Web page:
|Not too rough a crossing for an Airstream and an International pickup. (Quartz)
The Airstream website blog has a "Tradition" page that leads to historical Airstream articles, many of them including information about the Airstream founder, Wally Byam. The blog's historical articles include a four-part series, "Wherever the Four Winds Blow," which highlights Airstream expeditions to Central America (1951-52), Europe (1956), Cape Town to Cairo (1959-60), and the "Around the World" caravan (1963-64). All of these articles include black and white photographs that capture the historical, "frontiers of caravaning" qualities of the journeys.
|Caravan I, Central America
"In addition to being a visionary designer and engineer, Airstream founder Wally Byam was also a talented marketer," the first article begins. The modern day aluminum wagon train included a tow truck, emergency equipment and health supplies, and lasted four not-so-easy months. "Donning his iconic blue beret, Wally led the caravan through Mexico, Guatemala, El Salvador, Honduras, and ended in Managua, Nicaragua."
|"Airstream and the Green Angels"
Sixty-three trailers began the expedition, and fourteen trailers made it to the end. Terrible roads and bridges, broken axles, lack of drinking water, and the breakdown of gas-powered electric generators increased Wally's gray hair count, and he said he'd never lead another caravan. Luckily for the visual history of travel trailers, he changed his mind. A year later, another expedition left for Mexico, this time with the help of the "Green Angels," a Mexican support organization. "One of the crucial services that Mexico provided for the caravanners was the assistance of the Ángeles Verdes, or 'The Green Angels"–a bilingual crew of Federal Tourism Representatives who operated service trucks and patrolled the highways in Mexico, providing aid to travelers."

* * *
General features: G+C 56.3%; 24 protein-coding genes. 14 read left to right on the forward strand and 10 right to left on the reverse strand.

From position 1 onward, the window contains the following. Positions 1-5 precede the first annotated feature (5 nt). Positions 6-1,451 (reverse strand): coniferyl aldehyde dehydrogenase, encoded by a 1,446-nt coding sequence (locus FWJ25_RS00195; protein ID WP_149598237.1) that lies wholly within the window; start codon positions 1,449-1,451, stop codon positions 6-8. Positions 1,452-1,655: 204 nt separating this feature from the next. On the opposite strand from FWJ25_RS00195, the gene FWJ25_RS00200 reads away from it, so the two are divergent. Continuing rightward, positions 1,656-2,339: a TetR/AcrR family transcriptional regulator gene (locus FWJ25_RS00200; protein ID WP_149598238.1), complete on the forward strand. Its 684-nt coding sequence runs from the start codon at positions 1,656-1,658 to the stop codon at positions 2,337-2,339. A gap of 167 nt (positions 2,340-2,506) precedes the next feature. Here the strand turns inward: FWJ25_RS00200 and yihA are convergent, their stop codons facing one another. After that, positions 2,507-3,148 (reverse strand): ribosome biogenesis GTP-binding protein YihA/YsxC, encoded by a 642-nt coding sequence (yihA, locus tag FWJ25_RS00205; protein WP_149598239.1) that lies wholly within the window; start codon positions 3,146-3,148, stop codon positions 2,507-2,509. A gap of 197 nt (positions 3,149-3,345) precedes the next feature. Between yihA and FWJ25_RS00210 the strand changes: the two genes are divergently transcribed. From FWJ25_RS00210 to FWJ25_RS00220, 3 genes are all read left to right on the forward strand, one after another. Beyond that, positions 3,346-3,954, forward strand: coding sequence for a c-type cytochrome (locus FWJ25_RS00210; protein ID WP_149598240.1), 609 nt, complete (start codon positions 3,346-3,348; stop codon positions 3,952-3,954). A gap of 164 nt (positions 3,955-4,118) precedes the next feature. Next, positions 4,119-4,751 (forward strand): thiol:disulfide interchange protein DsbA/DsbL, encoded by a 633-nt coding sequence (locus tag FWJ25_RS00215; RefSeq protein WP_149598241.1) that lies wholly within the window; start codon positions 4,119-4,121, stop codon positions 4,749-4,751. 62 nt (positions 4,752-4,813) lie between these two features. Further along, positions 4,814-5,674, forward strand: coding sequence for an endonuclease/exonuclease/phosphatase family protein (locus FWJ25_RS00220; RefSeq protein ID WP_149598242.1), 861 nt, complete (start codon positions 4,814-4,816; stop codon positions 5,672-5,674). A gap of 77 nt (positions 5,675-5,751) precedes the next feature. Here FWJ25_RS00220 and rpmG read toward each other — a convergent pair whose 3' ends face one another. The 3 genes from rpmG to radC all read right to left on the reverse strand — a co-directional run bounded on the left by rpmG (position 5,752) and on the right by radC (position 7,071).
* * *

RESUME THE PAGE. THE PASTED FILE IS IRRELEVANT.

|Caravan II, Europe
In 1956, thirty-six travel trailers and eighty-seven caravanners traveled on three freighter ships across the Atlantic Ocean for the first Airstream group tour of Europe. In 1948 Wally Byam had traveled with a 22-foot Airstream over 16,000 miles through Europe with a friend. On the second expedition, he was not alone but was accompanied not only by his fellow travelers but also by a National Geographic writer and photographer, a wife and husband team.
"They visited famous sites including the Alps, the Eiffel Tower, the Leaning Tower of Pisa, the Vatican, and several castles in Germany," the Airstream blog article describes. "They camped along the Rhine and toured the canals in Venice. They watched a bullfight in Barcelona and the opera in Vienna." And more, of course, on this first of many caravanning trips to Europe.
|Wally Byam, European travel expedition. "Wally's Kindred Spirit."
In 1953 prior to the Europe tour, Wally Byam had shipped his Airstream to Europe, where according to the Airstream article, he had a Volkswagen van prepped to pull it. On this trip, he attended the annual International Trailer Rally in Copenhagen, Denmark, where he took notes and met many other travel trailer enthusiasts.
|Caravan III, Africa